2. Thank you for sharing! I especially enjoyed the photos. Be safe.

  3. You're giving such an amazing gift to humanity – yourself! Every person who pays it forward – has a real, positive impact on someone's life – enriches their own life and that of the whole human race. 🙂

  4. Wonderful, Reiza. What you're doing is entirely altruistic; a service to the people you went to help, nothing self-serving or attention seeking. You are clearly a good person and I applaud your sacrifice and tenacity. Stay safe, and keep those smiles on those faces.

  5. admin says: Reply

    Thank you, all, for the kind words. I'm sure each of us is doing something for the humanity in our own little and big ways. 🙂 I appreciate your dropping by.

  6. Debbie says: Reply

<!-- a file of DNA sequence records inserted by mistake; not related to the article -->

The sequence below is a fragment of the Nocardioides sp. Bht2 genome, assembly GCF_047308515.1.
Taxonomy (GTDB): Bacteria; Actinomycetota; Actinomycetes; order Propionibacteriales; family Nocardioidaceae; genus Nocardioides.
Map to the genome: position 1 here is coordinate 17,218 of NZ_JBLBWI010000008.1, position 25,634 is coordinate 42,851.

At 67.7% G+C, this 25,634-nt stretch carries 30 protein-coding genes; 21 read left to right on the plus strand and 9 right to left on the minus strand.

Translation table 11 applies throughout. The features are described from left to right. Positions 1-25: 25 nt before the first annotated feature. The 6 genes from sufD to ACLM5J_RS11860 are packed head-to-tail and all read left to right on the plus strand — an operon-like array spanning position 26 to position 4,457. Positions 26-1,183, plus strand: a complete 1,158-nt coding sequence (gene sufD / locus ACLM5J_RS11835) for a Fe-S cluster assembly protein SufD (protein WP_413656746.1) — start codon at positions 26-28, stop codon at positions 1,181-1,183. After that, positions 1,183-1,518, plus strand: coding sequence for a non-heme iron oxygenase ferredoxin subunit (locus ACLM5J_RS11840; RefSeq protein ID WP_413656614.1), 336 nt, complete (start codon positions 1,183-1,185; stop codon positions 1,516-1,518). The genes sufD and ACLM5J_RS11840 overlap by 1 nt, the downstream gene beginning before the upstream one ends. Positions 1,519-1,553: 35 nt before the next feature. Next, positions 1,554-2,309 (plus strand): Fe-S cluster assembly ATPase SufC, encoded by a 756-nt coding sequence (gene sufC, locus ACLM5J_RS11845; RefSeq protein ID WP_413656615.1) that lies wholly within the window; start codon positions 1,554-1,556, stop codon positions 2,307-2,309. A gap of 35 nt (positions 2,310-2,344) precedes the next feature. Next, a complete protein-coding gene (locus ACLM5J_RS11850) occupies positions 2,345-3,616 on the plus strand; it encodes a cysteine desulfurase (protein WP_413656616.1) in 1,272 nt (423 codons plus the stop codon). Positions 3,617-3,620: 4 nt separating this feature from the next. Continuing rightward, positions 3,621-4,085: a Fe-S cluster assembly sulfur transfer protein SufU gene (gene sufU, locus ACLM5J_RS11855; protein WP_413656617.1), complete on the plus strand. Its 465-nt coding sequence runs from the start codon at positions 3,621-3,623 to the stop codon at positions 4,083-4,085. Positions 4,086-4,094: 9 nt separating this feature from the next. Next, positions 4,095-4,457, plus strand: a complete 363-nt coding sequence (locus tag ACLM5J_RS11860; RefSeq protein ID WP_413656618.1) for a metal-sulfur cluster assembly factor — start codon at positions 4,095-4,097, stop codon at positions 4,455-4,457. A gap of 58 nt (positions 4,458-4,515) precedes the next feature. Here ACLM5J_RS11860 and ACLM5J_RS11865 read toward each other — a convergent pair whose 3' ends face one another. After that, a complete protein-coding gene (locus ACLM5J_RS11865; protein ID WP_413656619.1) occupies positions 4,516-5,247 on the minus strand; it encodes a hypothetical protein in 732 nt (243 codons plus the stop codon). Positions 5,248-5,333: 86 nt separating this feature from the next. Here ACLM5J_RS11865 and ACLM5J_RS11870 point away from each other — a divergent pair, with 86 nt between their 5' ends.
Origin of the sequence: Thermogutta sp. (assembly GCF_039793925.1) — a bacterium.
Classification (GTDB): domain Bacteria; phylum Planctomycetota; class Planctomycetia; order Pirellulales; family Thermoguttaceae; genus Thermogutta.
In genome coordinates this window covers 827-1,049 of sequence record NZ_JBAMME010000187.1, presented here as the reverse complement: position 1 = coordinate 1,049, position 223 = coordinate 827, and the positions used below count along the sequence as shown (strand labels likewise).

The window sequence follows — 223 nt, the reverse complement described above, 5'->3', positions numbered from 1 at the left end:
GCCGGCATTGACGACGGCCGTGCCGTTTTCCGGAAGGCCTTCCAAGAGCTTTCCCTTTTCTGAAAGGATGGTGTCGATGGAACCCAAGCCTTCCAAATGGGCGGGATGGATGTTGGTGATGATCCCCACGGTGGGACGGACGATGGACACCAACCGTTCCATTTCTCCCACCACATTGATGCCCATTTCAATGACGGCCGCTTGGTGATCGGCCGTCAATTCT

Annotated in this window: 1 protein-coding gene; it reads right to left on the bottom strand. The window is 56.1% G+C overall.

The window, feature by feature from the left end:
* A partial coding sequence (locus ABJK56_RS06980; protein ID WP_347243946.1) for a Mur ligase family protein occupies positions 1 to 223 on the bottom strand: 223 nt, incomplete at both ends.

Reiza, visiting from the Blog-A-Licious Blog Tour 7 ~ Fame or Fortune

    Nothing like the fame and fortune found in friends and smiling faces of the lives we touch. I enjoyed your post, wonderful photos too!


  7. JANU says: Reply

    Very commendable and noble of you. Honor to be on this tour with you.

  8. I really enjoyed reading your post. What you are doing is wonderful. It sounds like it is truly your calling in life, and what you were made to do. Please stay safe.

  9. What a fantastic post! After the riots in the UK this week I think some of our youngsters here in England could do to think about things like this and how fortunate they are and yet still some behave so appallingly. Good luck with your continued work!

  10. Candidly, this post made me an inch taller as a Filipino. It takes an unfathomable passion to serve humanity to arrive at a decision to be in the place where you are right now. My constant prayers for God's guidance in all your undertakings.